Thursday, 31 January 2008

I walked through a very dangerous door today.


Today started off as a pretty uneventful day - I headed out to pick up some plane materials. As I was pulling into the parking lot - I noticed a sign on a nearby window "True North Cycles". As I got out of the car, I was trying to figure out where I knew the name from. I went about my business and as I returned to my car, checked my watch.... yup - I had a few minutes to spare...

I walked in to a very cool spaces filled with bike parts and some rather magnificent completed bikes in a showroom. Then a guy wearing a toque and a Volkswagen hoodie comes walking out from the back room. A good sign. After quick introductions - we dove right in.

Hugh Black (the guy has to be a dude with a name like Hugh Black!) is the man - a custom frame designer and builder. This place was awesome. He invited me to the back where the frames are made. I have to say I was totally out of my element - but I knew enough to be impressed. There were frames all around me - in various stages of construction. Hugh handed me a titanium frame - it weighed less than a lever cap!

And here is the danger part. I am often accused of not playing fair - sending photos of Rosewood & bronze, Ebony and steel. Well, today I can honestly say I know how that feels. How does one resist all that aluminum, Titanium and carbon fiber goodness hanging all around? I mean come-on... look at that gorgeous orange frame! The bug has bit hard and my drive home was filled with visions of frames dancing in my head.

Then I realized where I had seen the True North logo - Hugh had made a bike for my cousin Jake.

4 Comments:

Anonymous Jim Shaver said...

Hey Konrad,

What an amazing moment for you to re connect to Jake....it must have been a good moment in many ways and I know he is missed a great deal.....perhaps this was meant to happen today, to let you know he is still very much a part of your life,

God Bless

31 January 2008 12:57  
Blogger Konrad said...

Thanks Jim,

It was a pretty moving moment when I made that connection. Strange how timing works isn't it.

Take care,
Konrad

31 January 2008 13:18  
Anonymous Anonymous said...

Perhaps Mr Black would be open to a trade - an example of yourproduct for one of his.
rgds Mike

6 February 2008 18:33  
Blogger Konrad said...

Hi Mike,

Funny - Mr. Black and I have already talked that sort of talk.

Cheers,
Konrad

6 February 2008 23:49  

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Friday, 18 January 2008

A refreshing return to tradition


Part way though this plane I realized this is the most "traditional" infill plane I have made to date. It was great to return to the roots of British infill planes. This is a 16-1/2" long A1 panel plane - infilled with Rosewood, 01 tool steel sides and sole and a bronze lever cap and lever cap screw. This combination of materials is the epitome of British infills.





I was also reminded why Rosewood was the infill material of choice - it is one of the finest woods to work with. The front bun on this plane was roughed out in 2003 and I have been waiting to use it ever since. I knew the figure would be good... but this really knocked my socks off!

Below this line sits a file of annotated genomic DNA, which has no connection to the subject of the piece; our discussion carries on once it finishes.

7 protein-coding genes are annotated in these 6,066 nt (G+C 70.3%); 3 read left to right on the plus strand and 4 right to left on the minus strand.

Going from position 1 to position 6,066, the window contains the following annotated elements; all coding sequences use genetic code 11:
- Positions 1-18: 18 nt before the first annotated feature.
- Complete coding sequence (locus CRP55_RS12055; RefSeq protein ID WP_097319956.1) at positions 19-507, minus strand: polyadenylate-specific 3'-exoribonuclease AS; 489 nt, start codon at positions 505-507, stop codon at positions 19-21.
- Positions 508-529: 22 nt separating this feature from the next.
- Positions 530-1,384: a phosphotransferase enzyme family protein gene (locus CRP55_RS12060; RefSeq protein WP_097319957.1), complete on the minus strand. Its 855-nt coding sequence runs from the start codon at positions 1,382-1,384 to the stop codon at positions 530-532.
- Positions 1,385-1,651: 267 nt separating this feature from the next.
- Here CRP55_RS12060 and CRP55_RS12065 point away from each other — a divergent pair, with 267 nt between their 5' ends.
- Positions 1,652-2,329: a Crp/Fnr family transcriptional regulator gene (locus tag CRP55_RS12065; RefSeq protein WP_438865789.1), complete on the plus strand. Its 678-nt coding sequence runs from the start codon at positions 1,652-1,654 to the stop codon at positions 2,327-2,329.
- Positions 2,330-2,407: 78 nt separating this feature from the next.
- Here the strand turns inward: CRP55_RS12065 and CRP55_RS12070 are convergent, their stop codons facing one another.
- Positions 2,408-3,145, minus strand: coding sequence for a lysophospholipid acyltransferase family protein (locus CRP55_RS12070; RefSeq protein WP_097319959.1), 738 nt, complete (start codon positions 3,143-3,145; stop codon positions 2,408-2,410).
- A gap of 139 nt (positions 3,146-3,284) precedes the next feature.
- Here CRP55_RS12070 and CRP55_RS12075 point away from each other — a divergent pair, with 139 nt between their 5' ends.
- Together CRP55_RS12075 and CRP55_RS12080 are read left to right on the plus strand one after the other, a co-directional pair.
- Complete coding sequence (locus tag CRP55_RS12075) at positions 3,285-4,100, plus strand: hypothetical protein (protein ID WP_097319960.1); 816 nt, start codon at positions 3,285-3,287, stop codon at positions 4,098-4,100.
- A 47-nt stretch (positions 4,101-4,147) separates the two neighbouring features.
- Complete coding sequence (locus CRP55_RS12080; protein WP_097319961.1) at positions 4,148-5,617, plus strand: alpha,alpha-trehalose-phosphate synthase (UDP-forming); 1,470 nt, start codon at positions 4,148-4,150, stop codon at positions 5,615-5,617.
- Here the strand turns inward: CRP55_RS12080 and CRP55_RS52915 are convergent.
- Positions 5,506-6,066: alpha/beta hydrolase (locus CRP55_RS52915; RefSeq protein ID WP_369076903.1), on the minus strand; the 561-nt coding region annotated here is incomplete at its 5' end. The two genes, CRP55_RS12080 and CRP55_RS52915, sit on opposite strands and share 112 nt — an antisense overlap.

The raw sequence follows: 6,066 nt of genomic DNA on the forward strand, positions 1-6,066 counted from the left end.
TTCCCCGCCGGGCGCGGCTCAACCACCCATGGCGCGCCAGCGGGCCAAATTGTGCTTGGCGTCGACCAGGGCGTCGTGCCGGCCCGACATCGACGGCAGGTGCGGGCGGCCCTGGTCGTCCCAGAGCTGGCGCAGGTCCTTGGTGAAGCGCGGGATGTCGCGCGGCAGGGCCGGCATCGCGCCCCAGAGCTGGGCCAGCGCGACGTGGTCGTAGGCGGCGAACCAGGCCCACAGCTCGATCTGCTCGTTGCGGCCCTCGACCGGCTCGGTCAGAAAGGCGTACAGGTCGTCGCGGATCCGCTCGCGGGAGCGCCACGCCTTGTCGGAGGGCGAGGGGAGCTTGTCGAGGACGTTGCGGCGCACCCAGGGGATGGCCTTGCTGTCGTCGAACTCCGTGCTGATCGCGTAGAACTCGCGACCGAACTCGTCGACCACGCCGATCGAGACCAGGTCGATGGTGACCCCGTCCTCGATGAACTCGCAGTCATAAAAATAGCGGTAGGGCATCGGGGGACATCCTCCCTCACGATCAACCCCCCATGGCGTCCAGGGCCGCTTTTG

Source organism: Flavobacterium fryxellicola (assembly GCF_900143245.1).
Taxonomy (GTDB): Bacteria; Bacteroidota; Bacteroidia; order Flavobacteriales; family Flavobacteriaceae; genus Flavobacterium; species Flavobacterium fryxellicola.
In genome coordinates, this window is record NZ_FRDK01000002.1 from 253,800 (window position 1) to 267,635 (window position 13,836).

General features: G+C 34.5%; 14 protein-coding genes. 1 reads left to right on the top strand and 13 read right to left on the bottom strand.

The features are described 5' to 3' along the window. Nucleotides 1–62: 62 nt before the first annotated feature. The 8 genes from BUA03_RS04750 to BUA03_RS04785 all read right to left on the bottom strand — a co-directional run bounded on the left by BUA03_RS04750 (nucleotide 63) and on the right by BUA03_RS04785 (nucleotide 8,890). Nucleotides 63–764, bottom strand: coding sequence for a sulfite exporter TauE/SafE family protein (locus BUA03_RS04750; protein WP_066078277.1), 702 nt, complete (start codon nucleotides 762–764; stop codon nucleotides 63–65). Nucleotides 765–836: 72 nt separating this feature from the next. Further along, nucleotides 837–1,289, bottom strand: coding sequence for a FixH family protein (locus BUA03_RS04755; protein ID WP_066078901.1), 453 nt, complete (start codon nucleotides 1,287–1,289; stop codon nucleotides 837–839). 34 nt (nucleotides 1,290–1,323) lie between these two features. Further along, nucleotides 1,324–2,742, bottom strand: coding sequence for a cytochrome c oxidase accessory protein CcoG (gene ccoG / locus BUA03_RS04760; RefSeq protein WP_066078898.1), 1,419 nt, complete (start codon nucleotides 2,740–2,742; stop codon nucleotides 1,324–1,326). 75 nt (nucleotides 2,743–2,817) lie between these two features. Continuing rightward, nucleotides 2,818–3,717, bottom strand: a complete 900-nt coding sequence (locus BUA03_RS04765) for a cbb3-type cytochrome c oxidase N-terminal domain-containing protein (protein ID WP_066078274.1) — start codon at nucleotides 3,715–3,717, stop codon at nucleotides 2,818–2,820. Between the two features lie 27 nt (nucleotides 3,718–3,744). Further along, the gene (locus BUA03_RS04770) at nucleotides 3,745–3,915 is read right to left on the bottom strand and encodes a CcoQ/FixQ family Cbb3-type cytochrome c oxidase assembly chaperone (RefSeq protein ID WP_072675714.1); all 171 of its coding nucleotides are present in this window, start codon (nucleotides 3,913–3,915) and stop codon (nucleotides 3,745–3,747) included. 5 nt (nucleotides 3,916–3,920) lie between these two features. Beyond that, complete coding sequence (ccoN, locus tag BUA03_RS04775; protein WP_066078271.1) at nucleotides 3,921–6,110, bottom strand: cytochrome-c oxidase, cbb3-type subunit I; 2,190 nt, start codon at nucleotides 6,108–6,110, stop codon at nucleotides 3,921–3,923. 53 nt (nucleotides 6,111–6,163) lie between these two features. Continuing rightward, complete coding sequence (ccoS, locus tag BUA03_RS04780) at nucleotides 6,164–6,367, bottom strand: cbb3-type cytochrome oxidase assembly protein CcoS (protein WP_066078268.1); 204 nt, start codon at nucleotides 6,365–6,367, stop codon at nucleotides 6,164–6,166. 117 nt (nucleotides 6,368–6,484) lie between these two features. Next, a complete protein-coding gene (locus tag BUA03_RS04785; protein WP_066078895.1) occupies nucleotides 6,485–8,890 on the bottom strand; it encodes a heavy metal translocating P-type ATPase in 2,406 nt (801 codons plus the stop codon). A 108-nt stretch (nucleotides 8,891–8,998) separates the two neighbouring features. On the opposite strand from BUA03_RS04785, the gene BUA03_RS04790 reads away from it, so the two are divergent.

One of the challenges of having such a great piece of wood for the front bun, is continuing it to the rear infill. The black streaks that run through the rear infill and handle certainly tie it all together.



Coming off the heels of two large jointers - lapping this plane was a real treat. For what it's worth... the lapping music of choice was Ministry & I used 12 sheets of lapping paper.

8 Comments:

Blogger Praki Prakash said...

This looks wonderful! I love the Brazillian Rosewood in-fills.

I do have a question. What finish and process do you use for the Rosewood?

19 January 2008 11:13  
Blogger Konrad said...

Hi there,

The finish is french polish - about 10 to 12 coats. My shop is kept very dry - about 40% humidity, and I find I can apply a coat first thing in the morning and then another at the end of the day. I use mineral oil (from the drug store) as a lubricant.

Take care,
Konrad

19 January 2008 11:38  
Blogger MattJ said...

Just when I start to get mildly annoyed about not finding an update to the site, you treat me to this! It was worth the wait.

Amazing work... Keep it up!

19 January 2008 20:22  
Blogger Praki Prakash said...

Hi Konrad,

Thanks for the information on the finish. I have been inspired by it and will have to try it out on one of my boxes.

Cheers,
Praki

20 January 2008 19:38  
Anonymous Jim Shaver said...

Incredible figure in the bun, wow

21 January 2008 21:41  
OpenID nrchris said...

So the front bun and rear infill are not from the same piece of wood? I presumed, as with the ebony cutouts that you'd be using pieces from a contiguous blank.

Do you find it difficult to match when using different source blanks of the same type of wood?

22 January 2008 12:55  
Blogger Konrad said...

Hi Chris,

A good question - and my post was missleading. The front bun and rear infill are from the same piece of wood. What makes for a great front bun often does not make for a great rear infill - heights are different, surface areas etc. And then there are the usual inclusions - blemishes etc to work around. It is very rare that I have a piece of wood that is perfect like that ebony was. I suppose I should post a few photos of what is typical. I am not dealing with sawn lumber planks - but rather odd shaped chunks of wood. They have much more interesting grain to them - but are also more work.

Sorry for the confusion.
Konrad

22 January 2008 13:06  
Blogger Rich Stevens said...

Konrad,

I have been following your postings with eager anticipation each week. These are visual treats and your observations on the process of creating these marvellous tools most enjoyable.

Question - have you considered using root walnut for your planes. I have seen this wood used by the gunsmiths and the grain and colour is outstanding. Tell me - is it absolutely mandatory to have heavy dense wood to stuff infill planes with?